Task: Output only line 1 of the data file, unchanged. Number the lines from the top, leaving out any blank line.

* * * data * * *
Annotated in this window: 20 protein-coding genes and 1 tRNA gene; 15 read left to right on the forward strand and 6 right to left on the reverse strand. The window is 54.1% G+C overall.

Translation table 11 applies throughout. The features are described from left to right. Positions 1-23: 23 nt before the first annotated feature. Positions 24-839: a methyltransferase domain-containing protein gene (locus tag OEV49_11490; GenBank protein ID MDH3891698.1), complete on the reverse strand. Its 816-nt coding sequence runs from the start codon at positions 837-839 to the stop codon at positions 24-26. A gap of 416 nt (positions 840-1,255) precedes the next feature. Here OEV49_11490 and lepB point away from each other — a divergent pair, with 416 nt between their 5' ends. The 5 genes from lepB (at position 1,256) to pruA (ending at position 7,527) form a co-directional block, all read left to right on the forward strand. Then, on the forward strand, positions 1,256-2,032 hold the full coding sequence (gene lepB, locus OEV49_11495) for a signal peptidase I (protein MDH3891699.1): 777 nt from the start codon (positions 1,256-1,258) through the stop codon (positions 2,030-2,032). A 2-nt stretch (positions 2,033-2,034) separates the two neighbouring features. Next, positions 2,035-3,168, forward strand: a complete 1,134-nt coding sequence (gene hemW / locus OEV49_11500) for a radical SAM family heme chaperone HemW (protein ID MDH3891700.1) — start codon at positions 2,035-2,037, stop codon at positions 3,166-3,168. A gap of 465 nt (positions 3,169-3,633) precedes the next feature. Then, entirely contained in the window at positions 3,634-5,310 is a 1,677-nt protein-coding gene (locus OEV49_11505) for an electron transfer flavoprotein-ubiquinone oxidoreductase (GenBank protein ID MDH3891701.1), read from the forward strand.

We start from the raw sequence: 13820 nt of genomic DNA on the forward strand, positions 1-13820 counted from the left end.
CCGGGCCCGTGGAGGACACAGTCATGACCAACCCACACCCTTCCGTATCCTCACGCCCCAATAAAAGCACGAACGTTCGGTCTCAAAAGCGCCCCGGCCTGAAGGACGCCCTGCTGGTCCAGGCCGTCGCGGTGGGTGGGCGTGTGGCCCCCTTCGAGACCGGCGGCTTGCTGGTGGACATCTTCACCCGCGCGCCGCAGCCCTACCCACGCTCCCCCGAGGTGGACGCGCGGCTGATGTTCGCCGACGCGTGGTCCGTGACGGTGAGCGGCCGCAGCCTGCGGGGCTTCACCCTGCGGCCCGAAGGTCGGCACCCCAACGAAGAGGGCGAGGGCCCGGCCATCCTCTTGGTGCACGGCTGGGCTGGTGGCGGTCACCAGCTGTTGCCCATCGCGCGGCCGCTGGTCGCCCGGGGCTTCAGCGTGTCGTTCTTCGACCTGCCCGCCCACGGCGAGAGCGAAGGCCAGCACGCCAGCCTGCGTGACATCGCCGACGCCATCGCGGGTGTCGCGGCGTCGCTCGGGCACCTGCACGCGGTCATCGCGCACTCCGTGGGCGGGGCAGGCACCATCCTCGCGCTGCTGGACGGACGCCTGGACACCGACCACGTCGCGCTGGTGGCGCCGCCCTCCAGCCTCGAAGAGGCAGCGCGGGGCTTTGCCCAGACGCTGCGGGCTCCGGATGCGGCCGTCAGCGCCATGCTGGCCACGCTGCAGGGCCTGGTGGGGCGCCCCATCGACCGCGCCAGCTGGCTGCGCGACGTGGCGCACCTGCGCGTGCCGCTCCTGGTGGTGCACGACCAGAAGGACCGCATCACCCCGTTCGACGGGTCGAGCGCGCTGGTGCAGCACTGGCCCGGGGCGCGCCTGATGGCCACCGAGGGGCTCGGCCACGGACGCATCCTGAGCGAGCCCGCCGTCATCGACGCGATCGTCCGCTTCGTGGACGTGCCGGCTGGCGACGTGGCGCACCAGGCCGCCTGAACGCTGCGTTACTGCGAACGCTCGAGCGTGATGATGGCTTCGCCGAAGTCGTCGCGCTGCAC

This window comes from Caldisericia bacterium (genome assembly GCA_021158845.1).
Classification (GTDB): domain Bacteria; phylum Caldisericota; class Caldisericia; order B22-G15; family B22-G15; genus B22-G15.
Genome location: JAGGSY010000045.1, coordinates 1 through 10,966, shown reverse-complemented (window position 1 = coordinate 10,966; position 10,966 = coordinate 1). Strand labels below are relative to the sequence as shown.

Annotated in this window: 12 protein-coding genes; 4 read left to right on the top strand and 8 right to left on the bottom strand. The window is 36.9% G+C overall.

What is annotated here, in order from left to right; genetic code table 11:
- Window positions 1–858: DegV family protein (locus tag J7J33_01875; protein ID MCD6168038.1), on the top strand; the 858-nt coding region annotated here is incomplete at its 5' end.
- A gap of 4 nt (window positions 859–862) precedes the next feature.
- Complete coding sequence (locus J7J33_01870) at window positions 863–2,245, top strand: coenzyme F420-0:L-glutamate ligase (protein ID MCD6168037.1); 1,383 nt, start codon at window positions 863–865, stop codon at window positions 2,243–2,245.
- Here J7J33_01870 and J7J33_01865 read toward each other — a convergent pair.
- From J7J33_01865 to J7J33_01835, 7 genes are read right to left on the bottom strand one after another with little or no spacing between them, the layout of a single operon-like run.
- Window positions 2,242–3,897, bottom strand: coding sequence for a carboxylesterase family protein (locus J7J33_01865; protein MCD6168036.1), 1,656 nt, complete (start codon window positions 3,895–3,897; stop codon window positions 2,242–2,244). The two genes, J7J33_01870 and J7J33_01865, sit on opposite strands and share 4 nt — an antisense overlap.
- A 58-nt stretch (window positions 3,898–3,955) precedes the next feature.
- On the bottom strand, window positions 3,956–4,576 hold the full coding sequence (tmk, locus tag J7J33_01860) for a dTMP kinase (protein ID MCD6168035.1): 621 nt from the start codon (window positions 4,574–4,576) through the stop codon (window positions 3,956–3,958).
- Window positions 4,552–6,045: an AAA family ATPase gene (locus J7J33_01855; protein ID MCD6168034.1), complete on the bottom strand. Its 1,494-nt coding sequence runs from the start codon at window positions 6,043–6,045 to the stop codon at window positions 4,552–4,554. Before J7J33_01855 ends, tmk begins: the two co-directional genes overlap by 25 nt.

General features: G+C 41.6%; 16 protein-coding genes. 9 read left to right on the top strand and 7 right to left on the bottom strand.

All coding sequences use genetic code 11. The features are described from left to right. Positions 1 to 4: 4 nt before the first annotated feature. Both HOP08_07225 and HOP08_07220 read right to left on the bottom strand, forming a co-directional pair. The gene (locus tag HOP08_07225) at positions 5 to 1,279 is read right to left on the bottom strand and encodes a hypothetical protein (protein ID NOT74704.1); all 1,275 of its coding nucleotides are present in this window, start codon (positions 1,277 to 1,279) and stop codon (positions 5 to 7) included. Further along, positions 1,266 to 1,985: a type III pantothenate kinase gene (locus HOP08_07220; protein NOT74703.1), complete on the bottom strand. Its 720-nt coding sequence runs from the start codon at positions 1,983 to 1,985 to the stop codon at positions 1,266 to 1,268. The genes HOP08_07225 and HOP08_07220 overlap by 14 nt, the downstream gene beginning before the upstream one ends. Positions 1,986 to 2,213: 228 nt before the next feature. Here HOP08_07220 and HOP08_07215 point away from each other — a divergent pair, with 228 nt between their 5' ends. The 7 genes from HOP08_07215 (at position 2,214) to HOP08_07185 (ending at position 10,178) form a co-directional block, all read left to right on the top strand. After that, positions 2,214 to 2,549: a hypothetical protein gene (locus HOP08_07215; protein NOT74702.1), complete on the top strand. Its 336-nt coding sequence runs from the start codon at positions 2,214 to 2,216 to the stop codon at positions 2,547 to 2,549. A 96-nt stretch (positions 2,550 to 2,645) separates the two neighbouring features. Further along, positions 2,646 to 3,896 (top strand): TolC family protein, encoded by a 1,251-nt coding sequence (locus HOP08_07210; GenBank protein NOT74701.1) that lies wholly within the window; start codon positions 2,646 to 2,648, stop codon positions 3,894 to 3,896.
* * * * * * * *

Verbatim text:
Annotated in this window: 20 protein-coding genes and 1 tRNA gene; 15 read left to right on the forward strand and 6 right to left on the reverse strand. The window is 54.1% G+C overall.